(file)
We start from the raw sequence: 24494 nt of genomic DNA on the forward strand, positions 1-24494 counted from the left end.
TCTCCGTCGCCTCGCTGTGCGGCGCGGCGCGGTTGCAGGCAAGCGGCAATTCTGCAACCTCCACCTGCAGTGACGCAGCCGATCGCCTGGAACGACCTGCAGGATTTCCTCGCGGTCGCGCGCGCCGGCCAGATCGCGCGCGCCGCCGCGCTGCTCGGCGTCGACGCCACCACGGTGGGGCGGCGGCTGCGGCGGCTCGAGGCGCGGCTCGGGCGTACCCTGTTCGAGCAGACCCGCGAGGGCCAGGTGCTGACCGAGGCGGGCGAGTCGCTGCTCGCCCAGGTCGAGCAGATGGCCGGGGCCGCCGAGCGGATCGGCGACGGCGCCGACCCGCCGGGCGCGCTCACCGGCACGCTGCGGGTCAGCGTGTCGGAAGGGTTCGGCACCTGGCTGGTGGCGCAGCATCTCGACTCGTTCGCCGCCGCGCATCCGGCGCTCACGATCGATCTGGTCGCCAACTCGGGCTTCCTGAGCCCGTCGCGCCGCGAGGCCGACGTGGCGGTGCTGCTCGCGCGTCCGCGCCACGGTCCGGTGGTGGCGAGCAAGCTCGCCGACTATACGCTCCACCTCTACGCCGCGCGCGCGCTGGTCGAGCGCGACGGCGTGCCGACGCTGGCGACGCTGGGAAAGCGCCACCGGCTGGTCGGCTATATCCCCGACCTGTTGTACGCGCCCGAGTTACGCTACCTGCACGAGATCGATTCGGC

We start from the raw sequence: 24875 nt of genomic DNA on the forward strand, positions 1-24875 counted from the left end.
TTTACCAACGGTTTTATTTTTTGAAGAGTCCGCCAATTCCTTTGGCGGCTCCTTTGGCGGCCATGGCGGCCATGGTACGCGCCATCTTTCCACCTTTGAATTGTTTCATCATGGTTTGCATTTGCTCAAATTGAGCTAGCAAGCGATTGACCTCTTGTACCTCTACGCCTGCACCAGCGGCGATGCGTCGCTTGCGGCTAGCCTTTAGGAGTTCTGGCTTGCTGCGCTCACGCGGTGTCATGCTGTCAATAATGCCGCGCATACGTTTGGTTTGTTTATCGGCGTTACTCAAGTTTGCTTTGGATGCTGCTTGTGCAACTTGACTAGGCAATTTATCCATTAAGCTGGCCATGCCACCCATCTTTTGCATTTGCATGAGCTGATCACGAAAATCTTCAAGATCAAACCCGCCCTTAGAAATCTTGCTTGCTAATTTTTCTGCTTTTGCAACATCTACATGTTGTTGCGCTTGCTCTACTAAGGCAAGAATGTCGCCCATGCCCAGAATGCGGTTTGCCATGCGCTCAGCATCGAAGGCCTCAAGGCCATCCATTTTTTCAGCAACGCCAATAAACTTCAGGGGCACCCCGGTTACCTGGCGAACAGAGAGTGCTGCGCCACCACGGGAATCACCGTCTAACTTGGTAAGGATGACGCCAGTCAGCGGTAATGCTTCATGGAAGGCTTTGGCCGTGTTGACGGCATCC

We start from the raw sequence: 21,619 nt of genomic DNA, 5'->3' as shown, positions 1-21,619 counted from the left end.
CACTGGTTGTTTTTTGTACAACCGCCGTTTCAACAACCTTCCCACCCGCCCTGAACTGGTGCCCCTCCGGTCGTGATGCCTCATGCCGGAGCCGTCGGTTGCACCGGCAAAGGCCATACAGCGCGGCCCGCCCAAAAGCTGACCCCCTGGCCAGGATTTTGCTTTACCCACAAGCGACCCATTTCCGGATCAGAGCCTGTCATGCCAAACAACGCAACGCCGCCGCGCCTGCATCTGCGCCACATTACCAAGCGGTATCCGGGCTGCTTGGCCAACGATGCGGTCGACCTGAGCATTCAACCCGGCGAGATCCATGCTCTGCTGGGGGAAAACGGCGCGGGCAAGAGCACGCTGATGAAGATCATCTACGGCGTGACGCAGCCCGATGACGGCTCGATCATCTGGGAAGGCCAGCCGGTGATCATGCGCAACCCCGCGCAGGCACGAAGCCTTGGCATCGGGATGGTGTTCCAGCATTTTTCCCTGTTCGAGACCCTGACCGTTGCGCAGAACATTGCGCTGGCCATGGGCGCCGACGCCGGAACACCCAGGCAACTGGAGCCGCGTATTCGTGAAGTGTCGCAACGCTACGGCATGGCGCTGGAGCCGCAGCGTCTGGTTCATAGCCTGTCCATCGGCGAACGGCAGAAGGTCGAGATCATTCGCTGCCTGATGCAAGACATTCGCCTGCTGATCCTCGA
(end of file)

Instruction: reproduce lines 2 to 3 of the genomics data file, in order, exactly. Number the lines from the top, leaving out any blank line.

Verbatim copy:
TCTCCGTCGCCTCGCTGTGCGGCGCGGCGCGGTTGCAGGCAAGCGGCAATTCTGCAACCTCCACCTGCAGTGACGCAGCCGATCGCCTGGAACGACCTGCAGGATTTCCTCGCGGTCGCGCGCGCCGGCCAGATCGCGCGCGCCGCCGCGCTGCTCGGCGTCGACGCCACCACGGTGGGGCGGCGGCTGCGGCGGCTCGAGGCGCGGCTCGGGCGTACCCTGTTCGAGCAGACCCGCGAGGGCCAGGTGCTGACCGAGGCGGGCGAGTCGCTGCTCGCCCAGGTCGAGCAGATGGCCGGGGCCGCCGAGCGGATCGGCGACGGCGCCGACCCGCCGGGCGCGCTCACCGGCACGCTGCGGGTCAGCGTGTCGGAAGGGTTCGGCACCTGGCTGGTGGCGCAGCATCTCGACTCGTTCGCCGCCGCGCATCCGGCGCTCACGATCGATCTGGTCGCCAACTCGGGCTTCCTGAGCCCGTCGCGCCGCGAGGCCGACGTGGCGGTGCTGCTCGCGCGTCCGCGCCACGGTCCGGTGGTGGCGAGCAAGCTCGCCGACTATACGCTCCACCTCTACGCCGCGCGCGCGCTGGTCGAGCGCGACGGCGTGCCGACGCTGGCGACGCTGGGAAAGCGCCACCGGCTGGTCGGCTATATCCCCGACCTGTTGTACGCGCCCGAGTTACGCTACCTGCACGAGATCGATTCGGC

We start from the raw sequence: 24875 nt of genomic DNA on the forward strand, positions 1-24875 counted from the left end.